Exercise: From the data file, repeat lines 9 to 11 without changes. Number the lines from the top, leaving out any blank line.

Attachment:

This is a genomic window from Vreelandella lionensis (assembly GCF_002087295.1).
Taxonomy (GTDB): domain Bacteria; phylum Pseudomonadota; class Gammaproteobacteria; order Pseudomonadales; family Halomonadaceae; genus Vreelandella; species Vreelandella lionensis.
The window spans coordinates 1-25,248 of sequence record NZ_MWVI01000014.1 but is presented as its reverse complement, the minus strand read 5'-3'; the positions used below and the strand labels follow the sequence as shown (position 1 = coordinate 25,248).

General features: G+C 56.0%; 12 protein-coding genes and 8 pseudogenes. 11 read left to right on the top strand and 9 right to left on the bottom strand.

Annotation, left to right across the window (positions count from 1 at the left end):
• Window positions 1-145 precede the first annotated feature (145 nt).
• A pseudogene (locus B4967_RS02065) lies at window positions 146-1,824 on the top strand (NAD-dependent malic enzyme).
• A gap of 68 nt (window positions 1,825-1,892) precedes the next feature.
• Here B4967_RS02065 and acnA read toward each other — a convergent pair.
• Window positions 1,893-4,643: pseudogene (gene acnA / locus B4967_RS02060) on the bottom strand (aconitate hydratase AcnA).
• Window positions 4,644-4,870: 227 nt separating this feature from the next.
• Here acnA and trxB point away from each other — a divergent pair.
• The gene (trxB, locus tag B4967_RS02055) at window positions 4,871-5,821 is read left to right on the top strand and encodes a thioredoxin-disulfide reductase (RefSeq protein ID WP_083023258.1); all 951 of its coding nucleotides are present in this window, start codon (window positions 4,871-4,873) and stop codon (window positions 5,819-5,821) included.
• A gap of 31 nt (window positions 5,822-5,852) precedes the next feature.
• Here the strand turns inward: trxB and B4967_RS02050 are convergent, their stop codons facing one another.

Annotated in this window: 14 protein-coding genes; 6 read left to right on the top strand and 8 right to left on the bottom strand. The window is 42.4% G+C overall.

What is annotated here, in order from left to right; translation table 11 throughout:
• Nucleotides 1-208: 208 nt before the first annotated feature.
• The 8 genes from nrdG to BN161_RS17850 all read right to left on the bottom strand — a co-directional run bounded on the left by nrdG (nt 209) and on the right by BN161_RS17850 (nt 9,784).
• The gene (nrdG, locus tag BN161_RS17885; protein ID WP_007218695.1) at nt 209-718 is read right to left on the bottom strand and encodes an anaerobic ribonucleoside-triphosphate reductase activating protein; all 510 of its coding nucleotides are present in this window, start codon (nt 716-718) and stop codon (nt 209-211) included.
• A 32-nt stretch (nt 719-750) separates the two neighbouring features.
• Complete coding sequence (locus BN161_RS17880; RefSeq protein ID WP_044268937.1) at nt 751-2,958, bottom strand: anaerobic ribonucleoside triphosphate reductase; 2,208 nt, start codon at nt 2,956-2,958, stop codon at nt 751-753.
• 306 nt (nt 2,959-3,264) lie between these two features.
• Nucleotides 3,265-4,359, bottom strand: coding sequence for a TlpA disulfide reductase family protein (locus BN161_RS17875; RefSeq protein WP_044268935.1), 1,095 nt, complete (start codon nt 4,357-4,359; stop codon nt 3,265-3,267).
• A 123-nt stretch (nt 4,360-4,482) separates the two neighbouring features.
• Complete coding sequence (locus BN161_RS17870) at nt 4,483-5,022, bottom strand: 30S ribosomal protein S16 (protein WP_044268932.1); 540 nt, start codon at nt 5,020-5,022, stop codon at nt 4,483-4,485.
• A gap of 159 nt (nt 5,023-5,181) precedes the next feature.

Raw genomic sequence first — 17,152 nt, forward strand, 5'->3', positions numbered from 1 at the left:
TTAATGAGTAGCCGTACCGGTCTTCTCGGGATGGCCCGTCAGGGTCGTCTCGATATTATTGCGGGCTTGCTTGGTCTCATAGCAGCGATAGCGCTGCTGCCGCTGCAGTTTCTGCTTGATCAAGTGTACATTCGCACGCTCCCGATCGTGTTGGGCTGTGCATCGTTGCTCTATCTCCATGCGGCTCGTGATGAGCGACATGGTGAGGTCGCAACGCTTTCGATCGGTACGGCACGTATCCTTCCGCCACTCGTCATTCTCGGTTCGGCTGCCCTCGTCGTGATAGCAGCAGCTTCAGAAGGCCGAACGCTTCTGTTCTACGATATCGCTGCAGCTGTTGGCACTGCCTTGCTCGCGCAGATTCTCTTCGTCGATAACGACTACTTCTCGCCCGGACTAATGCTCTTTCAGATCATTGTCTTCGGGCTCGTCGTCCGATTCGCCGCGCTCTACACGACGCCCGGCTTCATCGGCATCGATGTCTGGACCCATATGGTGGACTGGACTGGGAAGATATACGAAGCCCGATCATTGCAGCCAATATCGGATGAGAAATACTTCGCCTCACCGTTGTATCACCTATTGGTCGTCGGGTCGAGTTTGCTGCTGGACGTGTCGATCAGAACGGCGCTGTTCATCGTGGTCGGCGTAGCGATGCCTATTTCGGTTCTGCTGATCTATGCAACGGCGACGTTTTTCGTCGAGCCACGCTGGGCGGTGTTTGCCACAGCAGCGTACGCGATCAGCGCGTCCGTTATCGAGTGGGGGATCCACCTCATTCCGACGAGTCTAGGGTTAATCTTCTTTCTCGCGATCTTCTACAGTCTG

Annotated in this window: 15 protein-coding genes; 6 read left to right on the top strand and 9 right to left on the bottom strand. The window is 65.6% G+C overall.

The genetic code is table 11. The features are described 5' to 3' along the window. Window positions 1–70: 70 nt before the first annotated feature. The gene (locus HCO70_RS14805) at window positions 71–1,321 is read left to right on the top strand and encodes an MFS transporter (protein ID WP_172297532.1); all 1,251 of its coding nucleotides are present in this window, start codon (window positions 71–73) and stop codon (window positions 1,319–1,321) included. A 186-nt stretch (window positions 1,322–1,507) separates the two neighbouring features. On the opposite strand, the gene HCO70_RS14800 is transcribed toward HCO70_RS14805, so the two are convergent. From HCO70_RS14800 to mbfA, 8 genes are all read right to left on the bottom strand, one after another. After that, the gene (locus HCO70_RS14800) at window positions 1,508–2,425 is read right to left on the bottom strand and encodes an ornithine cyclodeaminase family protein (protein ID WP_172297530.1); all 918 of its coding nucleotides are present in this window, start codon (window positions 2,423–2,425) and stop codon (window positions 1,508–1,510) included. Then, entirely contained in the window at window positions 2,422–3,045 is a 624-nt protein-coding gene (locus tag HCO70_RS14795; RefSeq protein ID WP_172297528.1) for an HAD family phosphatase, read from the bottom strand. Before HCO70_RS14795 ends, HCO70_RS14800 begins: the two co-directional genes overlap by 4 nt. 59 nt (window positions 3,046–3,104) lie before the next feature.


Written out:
• Here B4967_RS02065 and acnA read toward each other — a convergent pair.
• Window positions 1,893-4,643: pseudogene (gene acnA / locus B4967_RS02060) on the bottom strand (aconitate hydratase AcnA).
• Window positions 4,644-4,870: 227 nt separating this feature from the next.